There are three key ages when it comes to Social Security:
Continue Reading Below
- Age 62: This is the earliest age you can begin to receive retirement benefits. Your monthly benefit will be permanently reduced.
- Age 66: This is currently “full retirement age” (FRA). If you delay the start of benefits until you reach this age, you will receive 100% of the benefit you earned. In addition, you will have more choices about how you can take your benefit.(1)
- Age 70: This is the latest age you want to file for benefits. For each month beyond FRA that you delay the start of benefits your monthly amount goes up. This “delayed retirement credit” (DRC) amounts to an 8% increase every 12 months you delay. Since DRCs stop when you reach age 70, there is no upside to postponing the start of benefits past 70.
While this seems pretty straight-forward, you can get into trouble unless you understand how Social Security determines when you reach a certain age. A mistake can not only result in a smaller monthly check; it can also negate your ability to employ key strategies that can significantly increase your- and potentially your spouse’s -- benefit.
Starting Benefits ASAP
For instance, assume you want to start Social Security as soon as you turn 62. Your birthday falls on August 10th, so a few months before that you file for benefits. If you quit work at the end of July assuming your first Social Security check will arrive in a week or so, you would be in for a rude awakening: Based upon this scenario, the earliest your benefits will start is September.
According to Ben Stump in the Social Security national press office, “Social Security law states that a person [increases in] age on the day before their actual date of birth.” In other words, for Social Security purposes, you turned 62 on August 9th.
Fine, but why didn’t your benefit start in August? Because of another rule that only applies when you want to begin receiving retirement benefits at 62- the earliest age possible. This requires that “an individual must be age 62 for the entire month,” says Stump. September is the first month that you can possibly be 62-years-old for a full month.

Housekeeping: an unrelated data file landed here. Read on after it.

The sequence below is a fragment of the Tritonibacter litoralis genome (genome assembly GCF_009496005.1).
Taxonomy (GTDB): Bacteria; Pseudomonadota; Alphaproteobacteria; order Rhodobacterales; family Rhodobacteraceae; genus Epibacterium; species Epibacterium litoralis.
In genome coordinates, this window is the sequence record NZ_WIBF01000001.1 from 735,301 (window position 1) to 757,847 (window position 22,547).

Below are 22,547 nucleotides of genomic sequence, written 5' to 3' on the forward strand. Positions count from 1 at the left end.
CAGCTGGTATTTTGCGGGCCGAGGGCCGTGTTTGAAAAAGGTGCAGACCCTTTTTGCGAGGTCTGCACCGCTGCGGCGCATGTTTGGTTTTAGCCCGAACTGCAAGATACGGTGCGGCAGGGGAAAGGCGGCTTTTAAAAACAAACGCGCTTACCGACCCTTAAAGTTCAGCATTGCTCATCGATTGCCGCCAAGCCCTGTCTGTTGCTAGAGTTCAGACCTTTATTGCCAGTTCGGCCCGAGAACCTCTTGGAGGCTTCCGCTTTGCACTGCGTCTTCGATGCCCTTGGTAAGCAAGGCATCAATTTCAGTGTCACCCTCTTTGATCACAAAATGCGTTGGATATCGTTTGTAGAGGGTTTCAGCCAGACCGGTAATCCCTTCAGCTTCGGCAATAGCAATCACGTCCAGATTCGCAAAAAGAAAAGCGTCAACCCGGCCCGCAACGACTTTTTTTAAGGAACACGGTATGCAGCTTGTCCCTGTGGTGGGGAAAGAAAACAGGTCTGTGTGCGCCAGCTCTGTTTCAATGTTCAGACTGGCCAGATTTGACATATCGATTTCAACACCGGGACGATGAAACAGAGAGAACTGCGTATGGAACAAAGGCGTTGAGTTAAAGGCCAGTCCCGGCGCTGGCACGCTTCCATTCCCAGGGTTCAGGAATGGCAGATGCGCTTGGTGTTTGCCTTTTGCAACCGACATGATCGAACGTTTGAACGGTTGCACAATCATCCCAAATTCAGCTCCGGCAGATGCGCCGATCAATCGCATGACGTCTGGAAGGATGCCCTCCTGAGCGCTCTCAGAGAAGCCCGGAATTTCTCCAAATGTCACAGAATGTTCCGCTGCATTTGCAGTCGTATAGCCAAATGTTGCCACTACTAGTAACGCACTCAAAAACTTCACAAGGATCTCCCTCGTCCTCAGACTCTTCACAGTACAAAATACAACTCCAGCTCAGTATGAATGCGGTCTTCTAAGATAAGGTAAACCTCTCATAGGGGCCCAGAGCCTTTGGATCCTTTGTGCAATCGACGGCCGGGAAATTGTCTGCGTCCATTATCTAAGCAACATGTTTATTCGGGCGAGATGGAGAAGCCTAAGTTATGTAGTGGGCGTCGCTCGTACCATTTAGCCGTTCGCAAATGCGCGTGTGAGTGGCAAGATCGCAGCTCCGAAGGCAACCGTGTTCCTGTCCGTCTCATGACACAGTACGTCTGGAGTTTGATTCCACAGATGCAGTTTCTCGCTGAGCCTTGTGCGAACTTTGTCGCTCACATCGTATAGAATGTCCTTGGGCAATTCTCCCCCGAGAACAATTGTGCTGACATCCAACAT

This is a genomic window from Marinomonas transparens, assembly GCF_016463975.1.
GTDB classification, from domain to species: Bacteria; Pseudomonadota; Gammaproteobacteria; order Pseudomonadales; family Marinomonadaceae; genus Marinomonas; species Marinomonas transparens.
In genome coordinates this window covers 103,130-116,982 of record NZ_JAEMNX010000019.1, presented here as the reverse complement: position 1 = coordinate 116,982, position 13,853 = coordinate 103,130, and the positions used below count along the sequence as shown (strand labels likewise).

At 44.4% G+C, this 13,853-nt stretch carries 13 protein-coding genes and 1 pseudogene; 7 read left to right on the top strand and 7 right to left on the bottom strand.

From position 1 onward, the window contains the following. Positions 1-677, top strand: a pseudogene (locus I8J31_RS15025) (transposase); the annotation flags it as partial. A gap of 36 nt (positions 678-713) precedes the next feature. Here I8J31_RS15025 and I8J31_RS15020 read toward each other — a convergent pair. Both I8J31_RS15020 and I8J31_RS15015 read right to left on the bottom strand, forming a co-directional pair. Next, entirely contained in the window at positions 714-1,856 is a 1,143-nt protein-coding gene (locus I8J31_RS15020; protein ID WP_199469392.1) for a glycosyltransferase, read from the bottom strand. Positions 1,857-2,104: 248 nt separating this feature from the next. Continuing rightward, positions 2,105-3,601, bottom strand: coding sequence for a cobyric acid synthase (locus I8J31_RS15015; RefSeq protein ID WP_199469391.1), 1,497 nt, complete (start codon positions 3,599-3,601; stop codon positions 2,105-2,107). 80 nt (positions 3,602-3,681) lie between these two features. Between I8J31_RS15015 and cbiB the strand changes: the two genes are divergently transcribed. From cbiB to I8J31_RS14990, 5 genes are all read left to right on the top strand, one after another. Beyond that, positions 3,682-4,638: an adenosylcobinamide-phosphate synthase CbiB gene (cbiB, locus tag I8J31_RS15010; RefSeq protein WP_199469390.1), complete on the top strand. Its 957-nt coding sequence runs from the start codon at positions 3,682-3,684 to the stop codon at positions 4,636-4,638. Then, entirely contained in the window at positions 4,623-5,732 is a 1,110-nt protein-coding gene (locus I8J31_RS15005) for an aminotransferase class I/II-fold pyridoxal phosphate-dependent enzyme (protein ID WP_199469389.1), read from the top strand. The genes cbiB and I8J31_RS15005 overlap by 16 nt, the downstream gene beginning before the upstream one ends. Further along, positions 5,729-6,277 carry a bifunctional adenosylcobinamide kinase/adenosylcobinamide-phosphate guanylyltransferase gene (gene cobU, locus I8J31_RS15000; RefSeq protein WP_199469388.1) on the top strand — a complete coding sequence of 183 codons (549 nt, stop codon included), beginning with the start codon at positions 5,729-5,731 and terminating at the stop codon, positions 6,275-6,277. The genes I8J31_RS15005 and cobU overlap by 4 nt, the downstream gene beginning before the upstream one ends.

However, not everyone born in August has to wait until September to begin Social Security at age 62. As Stump explains, “An individual born on the first or second day of the month (attainment of age 62 on the last day of the preceding month or the first day of the current month) could be entitled to benefits for the month of his or her 62nd birthday.” That’s because in either case that person would be considered age 62 for the “full” month of August.
If you’ve mastered that concept, let’s move on to one that potentially has much more significant consequences: the month you turn full retirement age, or FRA.
The Importance of FRA
If you wish to begin Social Security when you turn 66, the exact day of the month not important. “Full retirement benefits are payable beginning with the month FRA is attained regardless of the day of the month,” explains Stump. In fact, you might even be able to start the month before.
Let’s say that when you learn that starting Social Security benefits before you are FRA will reduce your monthly check by 25%, you decide to wait until you are 66. At that point, you will receive 100% of your benefit.
Following the recommendation on the Social Security website, you file online three months before you want your benefit to start, that is, on or before May 10th. Again, no matter what the actual “date” of your birth is, your benefit can begin in August.
However, if you were born on August 1st, according to Social Security’s rule, you actually “turn” 66- full retirement age- on July 31st. Thus, your first check could arrive the month before your actual birth month.
What’s the Big Deal?
I met a man who, as suggested, filed for Social Security three months before he would reach age 66.(2) He was shocked to receive his first benefit check two months later. And, he was incensed that the amount he received was “reduced” because he started receiving his benefit a month before he turned full retirement age.
Frankly, he was angry about the wrong issue. The size of his benefit reduction was insignificant- 5/9th of 1%.(3)
What he – and his wife!- should have been upset about was that, due to the fact his first Social Security check arrived before he officially turned 66, he lost the opportunity to use “file and suspend” or “file and restrict”- two strategies that might have enabled them to substantially increase the maximum Social Security benefit they were eligible for as a couple. In order to use either of these claiming techniques, you cannot begin receiving Social Security benefits before you are full retirement age.
Fill in the Blank
Whether you wish to begin receiving benefits before, at or after FRA, you can-and should-specify the month you want your first check sent. This is done when you fill out your initial application for Social Security, regardless whether you do this online or in person.
If you are uncertain as to the month that you will attain a certain age, ask.